Donald Trump is not just the main talking point in politics and the media, the US president appears to have also captured the imagination of schoolchildren.
‘Trump’ is children’s “word of the year”, according to research by the Oxford University Press (OUP). The US president’s name saw an 839% increase in usage across 130,000 stories submitted by schoolchildren for BBC Radio 2’s annual writing competition.
Other popular words were ‘Brexit’ and ‘fake news’ in the stories, written by children aged five to thirteen.
“Trump is mentioned in a wide variety of contexts, from the US elections and politics, to tales of space, aliens and superheroes, giving expression to children’s creativity, playfulness and humour,” the competition organisers said.
The stories feature a wide selection of Trumpian characters, including Boggle Trump, Snozzle Trump and Trumplestilskin. One 12-year-old boy imagined a dystopian future in his story in which all personal interactions, along with newspapers and books, were banned.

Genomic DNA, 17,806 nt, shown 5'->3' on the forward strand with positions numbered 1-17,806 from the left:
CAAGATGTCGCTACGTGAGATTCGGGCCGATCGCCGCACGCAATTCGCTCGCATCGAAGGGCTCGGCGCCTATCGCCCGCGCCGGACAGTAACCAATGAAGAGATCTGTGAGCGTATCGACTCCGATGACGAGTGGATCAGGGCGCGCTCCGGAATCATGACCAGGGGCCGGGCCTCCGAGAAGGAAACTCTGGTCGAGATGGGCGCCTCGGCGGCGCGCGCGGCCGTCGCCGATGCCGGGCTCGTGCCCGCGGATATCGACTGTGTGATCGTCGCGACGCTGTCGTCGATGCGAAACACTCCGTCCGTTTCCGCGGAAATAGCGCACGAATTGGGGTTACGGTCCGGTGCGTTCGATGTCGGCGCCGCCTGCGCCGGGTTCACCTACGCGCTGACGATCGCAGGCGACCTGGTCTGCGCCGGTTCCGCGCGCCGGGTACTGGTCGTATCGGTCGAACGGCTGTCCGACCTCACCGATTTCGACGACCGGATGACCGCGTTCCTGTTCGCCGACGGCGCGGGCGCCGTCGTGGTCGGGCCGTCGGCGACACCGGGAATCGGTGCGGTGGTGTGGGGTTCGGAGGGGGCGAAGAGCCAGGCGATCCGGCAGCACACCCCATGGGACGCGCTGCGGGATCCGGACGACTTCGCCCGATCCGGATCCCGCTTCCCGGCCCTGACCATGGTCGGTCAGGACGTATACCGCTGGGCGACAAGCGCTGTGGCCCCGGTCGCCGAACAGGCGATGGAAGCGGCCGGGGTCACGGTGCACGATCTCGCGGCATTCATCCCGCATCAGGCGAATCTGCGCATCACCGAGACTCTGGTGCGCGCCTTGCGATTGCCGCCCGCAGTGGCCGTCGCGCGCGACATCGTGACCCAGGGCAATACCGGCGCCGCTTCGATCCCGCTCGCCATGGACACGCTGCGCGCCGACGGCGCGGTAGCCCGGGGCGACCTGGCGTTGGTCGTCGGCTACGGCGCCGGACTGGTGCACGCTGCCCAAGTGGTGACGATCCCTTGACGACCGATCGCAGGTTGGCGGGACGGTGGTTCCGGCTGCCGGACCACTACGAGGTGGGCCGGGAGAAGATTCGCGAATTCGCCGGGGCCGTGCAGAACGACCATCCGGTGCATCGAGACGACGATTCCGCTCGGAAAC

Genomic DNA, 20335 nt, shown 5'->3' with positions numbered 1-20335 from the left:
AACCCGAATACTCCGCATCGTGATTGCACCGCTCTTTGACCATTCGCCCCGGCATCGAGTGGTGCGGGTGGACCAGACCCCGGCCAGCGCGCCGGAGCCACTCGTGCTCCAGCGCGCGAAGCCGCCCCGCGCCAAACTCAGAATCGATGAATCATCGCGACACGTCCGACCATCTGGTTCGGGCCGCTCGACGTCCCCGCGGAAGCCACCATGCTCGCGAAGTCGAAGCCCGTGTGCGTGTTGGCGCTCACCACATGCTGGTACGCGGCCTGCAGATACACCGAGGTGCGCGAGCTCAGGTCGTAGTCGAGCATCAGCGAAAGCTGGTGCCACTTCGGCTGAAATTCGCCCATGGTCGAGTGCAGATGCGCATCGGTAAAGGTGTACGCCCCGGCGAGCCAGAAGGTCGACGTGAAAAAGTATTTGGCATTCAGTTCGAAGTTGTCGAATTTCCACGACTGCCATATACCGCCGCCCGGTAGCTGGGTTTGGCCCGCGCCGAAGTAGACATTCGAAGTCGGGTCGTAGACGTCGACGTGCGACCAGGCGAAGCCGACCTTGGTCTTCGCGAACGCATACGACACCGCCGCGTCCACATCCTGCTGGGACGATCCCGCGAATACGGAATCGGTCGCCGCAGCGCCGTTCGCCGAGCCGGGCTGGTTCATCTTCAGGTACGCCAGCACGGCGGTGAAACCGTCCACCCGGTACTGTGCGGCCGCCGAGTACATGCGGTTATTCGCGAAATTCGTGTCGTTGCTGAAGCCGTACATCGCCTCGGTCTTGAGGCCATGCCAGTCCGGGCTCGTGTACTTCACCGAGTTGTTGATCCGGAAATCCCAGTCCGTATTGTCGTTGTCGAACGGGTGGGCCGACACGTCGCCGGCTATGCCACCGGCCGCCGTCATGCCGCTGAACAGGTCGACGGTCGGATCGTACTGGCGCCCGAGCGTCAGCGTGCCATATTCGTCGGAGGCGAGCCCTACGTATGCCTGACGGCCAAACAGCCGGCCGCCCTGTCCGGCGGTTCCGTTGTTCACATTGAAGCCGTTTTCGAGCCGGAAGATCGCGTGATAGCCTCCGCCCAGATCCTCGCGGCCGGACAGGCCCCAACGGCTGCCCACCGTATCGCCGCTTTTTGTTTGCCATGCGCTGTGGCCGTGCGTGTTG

“Nowadays you were only allowed to communicate through tweeting alternative facts,” the boy wrote.
The organisers were impressed with the number of children who had used the word in a “sophisticated way” to “convey satire and humour”, such as the child who imitated Trump’s bravado and bombastic style in a tale about space travel which included the boast: “I am going to make the moon great again!”
In 2016 ‘refugees’ was children’s word of the year. ‘Hashtag’ was the most popular word among schoolchildren in 2015.
The winners of this year’s BBC story competition will be announced at a Tower of London ceremony presented by Chris Evans on Friday (16 June).
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